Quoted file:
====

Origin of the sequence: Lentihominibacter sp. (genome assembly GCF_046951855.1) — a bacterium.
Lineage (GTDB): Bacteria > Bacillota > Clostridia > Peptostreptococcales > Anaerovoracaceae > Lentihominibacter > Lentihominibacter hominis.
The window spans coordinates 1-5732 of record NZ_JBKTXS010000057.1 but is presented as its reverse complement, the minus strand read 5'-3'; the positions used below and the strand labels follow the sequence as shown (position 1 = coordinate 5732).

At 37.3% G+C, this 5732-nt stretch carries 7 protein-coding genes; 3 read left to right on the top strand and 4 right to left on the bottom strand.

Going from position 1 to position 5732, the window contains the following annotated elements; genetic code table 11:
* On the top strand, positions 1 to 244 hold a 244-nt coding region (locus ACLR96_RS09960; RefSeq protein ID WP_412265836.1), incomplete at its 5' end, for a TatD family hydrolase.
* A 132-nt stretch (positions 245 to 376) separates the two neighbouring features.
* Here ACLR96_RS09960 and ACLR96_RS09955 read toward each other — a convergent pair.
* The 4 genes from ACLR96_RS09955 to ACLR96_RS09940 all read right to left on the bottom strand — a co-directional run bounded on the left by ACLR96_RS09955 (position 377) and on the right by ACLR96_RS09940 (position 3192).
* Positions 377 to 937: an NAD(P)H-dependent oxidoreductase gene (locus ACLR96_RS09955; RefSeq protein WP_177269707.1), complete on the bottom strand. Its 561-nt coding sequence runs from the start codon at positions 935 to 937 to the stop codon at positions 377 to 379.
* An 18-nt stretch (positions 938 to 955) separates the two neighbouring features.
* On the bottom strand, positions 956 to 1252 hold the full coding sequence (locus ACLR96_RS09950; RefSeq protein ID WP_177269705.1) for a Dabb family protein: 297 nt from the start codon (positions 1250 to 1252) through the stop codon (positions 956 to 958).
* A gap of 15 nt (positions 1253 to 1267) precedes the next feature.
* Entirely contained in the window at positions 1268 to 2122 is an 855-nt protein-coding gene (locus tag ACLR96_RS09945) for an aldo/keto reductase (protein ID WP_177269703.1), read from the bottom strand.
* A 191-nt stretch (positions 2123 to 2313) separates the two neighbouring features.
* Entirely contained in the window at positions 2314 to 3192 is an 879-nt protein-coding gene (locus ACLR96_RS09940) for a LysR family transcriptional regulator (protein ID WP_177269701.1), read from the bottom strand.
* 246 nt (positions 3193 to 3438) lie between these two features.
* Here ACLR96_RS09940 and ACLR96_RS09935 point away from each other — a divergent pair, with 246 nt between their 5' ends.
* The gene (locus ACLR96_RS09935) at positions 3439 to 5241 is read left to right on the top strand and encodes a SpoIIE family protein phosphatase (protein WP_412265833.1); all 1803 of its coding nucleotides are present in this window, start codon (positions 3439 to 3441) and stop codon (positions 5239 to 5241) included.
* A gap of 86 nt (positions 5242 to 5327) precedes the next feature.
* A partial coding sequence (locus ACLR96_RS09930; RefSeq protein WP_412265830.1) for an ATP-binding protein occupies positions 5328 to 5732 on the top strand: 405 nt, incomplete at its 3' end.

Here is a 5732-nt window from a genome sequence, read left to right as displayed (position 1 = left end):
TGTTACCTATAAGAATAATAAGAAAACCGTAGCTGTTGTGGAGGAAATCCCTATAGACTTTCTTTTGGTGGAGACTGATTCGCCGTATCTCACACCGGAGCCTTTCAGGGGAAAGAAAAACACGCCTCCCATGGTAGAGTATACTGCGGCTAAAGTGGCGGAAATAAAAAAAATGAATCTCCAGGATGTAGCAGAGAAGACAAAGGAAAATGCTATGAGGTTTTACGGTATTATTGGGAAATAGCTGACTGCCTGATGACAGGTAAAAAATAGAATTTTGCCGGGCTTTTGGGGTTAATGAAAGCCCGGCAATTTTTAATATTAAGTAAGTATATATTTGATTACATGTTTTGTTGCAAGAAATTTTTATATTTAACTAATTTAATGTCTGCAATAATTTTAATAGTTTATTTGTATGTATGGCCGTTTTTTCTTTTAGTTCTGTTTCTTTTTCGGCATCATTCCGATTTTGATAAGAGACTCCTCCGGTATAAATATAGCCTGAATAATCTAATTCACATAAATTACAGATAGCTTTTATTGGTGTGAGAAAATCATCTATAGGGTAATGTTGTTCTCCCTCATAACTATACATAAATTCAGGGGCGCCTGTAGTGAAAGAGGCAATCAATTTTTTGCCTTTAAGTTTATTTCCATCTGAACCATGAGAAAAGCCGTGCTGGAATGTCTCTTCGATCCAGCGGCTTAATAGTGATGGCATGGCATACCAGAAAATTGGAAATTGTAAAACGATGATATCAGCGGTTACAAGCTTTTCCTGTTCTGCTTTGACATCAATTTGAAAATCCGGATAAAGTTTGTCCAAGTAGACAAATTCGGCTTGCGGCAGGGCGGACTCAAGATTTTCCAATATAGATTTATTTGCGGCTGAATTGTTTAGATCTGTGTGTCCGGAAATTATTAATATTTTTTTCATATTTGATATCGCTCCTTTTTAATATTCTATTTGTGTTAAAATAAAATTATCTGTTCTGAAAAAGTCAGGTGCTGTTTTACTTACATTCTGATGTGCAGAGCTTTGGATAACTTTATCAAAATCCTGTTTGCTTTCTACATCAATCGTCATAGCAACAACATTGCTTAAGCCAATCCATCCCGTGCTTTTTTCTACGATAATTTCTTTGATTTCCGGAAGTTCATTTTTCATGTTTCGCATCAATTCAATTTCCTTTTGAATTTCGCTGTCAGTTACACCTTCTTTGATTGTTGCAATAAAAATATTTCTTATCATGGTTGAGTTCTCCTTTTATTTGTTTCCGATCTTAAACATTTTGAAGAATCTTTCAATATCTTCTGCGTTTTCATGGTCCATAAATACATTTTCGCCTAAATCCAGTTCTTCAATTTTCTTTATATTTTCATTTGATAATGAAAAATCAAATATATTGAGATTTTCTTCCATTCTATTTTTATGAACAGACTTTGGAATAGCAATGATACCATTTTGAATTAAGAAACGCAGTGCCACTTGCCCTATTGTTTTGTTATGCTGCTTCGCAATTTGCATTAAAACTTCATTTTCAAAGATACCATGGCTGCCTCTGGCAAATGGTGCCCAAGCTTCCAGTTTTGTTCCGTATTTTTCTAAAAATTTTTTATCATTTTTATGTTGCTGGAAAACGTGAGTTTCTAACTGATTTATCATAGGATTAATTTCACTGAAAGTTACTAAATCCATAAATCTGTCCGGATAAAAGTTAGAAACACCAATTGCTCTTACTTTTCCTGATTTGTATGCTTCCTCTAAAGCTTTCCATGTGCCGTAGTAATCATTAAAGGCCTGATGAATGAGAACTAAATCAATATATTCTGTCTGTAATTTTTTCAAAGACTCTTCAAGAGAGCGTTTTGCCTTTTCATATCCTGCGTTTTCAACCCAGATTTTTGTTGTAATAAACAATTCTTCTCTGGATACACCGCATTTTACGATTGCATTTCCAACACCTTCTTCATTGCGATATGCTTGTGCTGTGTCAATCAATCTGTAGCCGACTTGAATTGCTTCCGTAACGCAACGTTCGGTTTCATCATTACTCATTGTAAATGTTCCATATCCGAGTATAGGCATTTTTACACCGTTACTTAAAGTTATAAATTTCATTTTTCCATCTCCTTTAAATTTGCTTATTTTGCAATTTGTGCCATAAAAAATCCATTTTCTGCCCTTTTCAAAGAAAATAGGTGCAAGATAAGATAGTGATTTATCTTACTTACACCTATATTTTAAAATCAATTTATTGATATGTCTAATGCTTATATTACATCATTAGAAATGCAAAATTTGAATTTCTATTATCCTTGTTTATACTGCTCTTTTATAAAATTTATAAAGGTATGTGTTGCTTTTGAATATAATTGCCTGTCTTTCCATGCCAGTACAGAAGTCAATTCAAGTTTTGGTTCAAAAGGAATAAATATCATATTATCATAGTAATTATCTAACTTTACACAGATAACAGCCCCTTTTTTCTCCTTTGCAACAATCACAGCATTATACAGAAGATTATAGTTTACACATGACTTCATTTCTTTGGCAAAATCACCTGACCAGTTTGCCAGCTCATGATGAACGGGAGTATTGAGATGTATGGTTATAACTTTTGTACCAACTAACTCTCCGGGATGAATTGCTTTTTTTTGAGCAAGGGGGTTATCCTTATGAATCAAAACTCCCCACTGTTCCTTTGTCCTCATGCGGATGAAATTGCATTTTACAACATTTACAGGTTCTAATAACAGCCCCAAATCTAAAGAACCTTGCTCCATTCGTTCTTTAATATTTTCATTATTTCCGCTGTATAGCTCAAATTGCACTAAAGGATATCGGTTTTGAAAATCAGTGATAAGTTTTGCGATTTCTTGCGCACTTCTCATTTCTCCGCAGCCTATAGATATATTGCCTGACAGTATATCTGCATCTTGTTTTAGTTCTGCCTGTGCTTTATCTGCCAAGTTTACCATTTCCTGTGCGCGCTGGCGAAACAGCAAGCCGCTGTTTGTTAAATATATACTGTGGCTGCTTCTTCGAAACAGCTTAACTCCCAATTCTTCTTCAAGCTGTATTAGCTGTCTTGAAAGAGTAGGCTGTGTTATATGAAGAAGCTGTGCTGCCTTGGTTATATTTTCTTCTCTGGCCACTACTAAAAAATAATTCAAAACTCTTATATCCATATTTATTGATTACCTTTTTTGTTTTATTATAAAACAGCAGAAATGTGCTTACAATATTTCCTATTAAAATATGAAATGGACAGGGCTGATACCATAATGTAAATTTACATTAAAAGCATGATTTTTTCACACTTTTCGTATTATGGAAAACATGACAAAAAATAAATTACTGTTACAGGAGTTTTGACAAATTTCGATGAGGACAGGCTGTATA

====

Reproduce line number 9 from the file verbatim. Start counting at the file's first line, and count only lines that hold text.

* The 4 genes from ACLR96_RS09955 to ACLR96_RS09940 all read right to left on the bottom strand — a co-directional run bounded on the left by ACLR96_RS09955 (position 377) and on the right by ACLR96_RS09940 (position 3192).